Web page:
Following soil removal core soil samples were taken into undisturbed soil in each quadrant of the beds by driving galvanized pipe about 13 inches into the ground. The pipe was removed and cut into two equal lengths, and the samples labeled by bed, quadrant, and depth (upper or lower), and analyzed by the AU Mass Spectrometry Lab in the Department of Chemistry & Biochemistry.
Latest Soil Test Results. Prior to the second soil excavation, tebuthiuron levels in undisturbed soil in the two beds averaged 4994 ppb and were as high as 14,079 ppb in one quadrant. In the 15 samples taken from undisturbed soil in the bottom of the two beds following the second excavation, tebuthiuron was not detected in seven samples. Tebuthiuron levels in the remaining eight samples averaged 61 ppb, a 98.8% reduction compared to levels following the first excavation. What does this mean? First, that the vast majority of herbicide still present after the first excavation was removed during the second excavation. Second, because soil was removed from much of the beds well below where active roots are located, further herbicide uptake by roots in the beds should be minimal. Does this change our outlook on the survival of the trees? These test results are good news and warrant cautious optimism. However, the over-riding unknown is, “How much herbicide was absorbed by the tree roots before we completed the removal of contaminated soil?” We can only speculate and continue to monitor shoot growth as spring progresses.
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Re: "Saving the Toomers Oaks" tracking thread
« Reply #27 on April 26, 2011, 04:15:36 PM »

Quote
Apr. 19, 2011:

Results of water samples taken from underground wells in the area of the Toomers Oak trees returned from Data Analysis Technologies in Ohio showing only minor trace elements of Spike 80DF, the pesticide that was used to poison the trees. The levels found were well below what would cause a threat to public health or the environment. Tests were conducted as a precaution even though the water in the area beneath the trees is not tied to drinking water in the Auburn area.



Quote
Apr. 14, 2011:



Jerry Rigby (center), president of Tiger Rags Inc., presented a $30,000 check Thursday to the Auburn University School of Forestry and Wildlife Sciences for student scholarships. Accepting the check were Ryan Mitchell (left), president of the Student Government Association in the School of Forestry and Wildlife Sciences, and Russell Agnew (right), Toomer's Oaks coordinator for the school's Forestry Club. Tiger Rags created two special Auburn T-shirts following the news in February that the oaks at Toomer's Corner had been poisoned, with $8 of the proceeds from each shirt sold being donated to the scholarship fund. Additional donations will be made as more shirts are sold during the summer and upcoming football season. Tiger Rags has partnered with the School of Forestry and Wildlife Sciences since 2003 to raise money for student scholarships by selling seedlings from Auburn's famous Toomer's Oaks.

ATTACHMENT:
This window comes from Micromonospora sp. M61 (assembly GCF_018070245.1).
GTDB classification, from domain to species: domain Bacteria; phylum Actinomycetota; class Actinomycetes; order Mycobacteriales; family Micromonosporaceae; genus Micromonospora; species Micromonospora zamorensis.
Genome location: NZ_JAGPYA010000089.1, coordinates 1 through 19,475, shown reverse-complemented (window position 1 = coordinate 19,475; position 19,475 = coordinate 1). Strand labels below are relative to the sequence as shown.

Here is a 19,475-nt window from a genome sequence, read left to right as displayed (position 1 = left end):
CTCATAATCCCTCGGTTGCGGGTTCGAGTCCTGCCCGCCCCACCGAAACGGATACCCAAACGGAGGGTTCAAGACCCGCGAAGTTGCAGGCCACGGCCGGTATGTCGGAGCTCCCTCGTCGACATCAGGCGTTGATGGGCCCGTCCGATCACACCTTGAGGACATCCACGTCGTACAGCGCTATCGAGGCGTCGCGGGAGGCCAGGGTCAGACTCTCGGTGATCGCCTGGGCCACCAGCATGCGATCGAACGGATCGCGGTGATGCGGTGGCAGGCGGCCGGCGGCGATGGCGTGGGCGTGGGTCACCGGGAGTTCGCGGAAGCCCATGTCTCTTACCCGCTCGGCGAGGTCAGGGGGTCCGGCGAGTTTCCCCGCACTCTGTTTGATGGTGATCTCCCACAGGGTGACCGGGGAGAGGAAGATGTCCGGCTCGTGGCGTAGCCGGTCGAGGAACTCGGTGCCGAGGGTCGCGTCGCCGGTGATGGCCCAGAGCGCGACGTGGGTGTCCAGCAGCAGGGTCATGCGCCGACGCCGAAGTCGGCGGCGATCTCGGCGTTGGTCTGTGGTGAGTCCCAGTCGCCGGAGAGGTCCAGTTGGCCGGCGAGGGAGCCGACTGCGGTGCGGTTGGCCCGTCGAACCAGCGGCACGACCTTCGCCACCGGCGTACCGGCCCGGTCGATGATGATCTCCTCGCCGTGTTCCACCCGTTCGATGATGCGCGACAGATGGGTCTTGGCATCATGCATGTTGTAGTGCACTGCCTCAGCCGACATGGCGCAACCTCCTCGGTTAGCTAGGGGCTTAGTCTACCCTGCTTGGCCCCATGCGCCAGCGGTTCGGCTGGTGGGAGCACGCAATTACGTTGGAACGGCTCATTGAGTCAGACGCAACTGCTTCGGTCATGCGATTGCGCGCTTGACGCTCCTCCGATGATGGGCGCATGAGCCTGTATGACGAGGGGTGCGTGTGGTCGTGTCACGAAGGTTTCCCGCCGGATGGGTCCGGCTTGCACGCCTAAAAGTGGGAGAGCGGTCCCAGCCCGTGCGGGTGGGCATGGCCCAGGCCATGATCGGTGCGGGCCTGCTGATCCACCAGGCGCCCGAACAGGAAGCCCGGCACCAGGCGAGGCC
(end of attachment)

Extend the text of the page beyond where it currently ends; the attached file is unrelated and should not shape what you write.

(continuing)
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Re: "Saving the Toomers Oaks" tracking thread
« Reply #28 on May 16, 2011, 08:59:27 AM »

Chizad has already posted this but it seems fitting to put in here anyway.

Quote
May 12, 2011:

NOTE/EXCERPT: WASHINGTON - A descendant of the Toomer's Corner oak trees will be planted on the grounds of the U.S. Capitol Friday morning, the idea of a Florida congressman who is a 1981 Auburn University alum. U.S. Rep. Dennis Ross, R-Fla., started the process of getting permission to plant the tree well before the original oaks were poisoned, but the attack gave the idea even more merit, he said. "That just made it more important that we get it done," Ross said Friday. The architect of the U.S. Capitol, plus House and Senate leaders, had to approve the tree's addition to the Capitol grounds. Although the oaks have become famous for their sports-related celebrations, he said it's Auburn's contributions as a land grant college he wants to honor. "It symbolizes the heritage that land grant institutions provide this country," Ross said. To read the complete article, go to this http://blog.al.com/sweethome/2011/05/post_5.html.

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Re: "Saving the Toomers Oaks" tracking thread
« Reply #29 on May 17, 2011, 02:28:40 PM »

http://www.wsfa.com/global/story.asp?s=14661507
Quote
Trees at Toomer's Corner showing signs of poison
Posted: May 17, 2011 11:38 AM CDT
Updated: May 17, 2011 1:09 PM CDT
 
 
 
Screen capture of Toomer's Corner from Livestream video12 News AnywhereGet breaking news emailsBecome a fan on FacebookFollow us on TwitterGet WSFA.com on you cell phoneBy Elizabeth White - bio | email

AUBURN, AL (WTVM) -  Horticulture experts at Auburn University say both trees at Toomer's corner are now showing signs of poison.

Up until last week, the tree on Magnolia was looking really good. However, experts say the tree is now beginning to show signs of the herbicide.

They say one branch in particular has brown, small leaves.

Meanwhile, the oak on College Street has been showing signs of poison since the leaves first started emerging.  However, experts say there are sections of that oak that have normal, healthy leaves.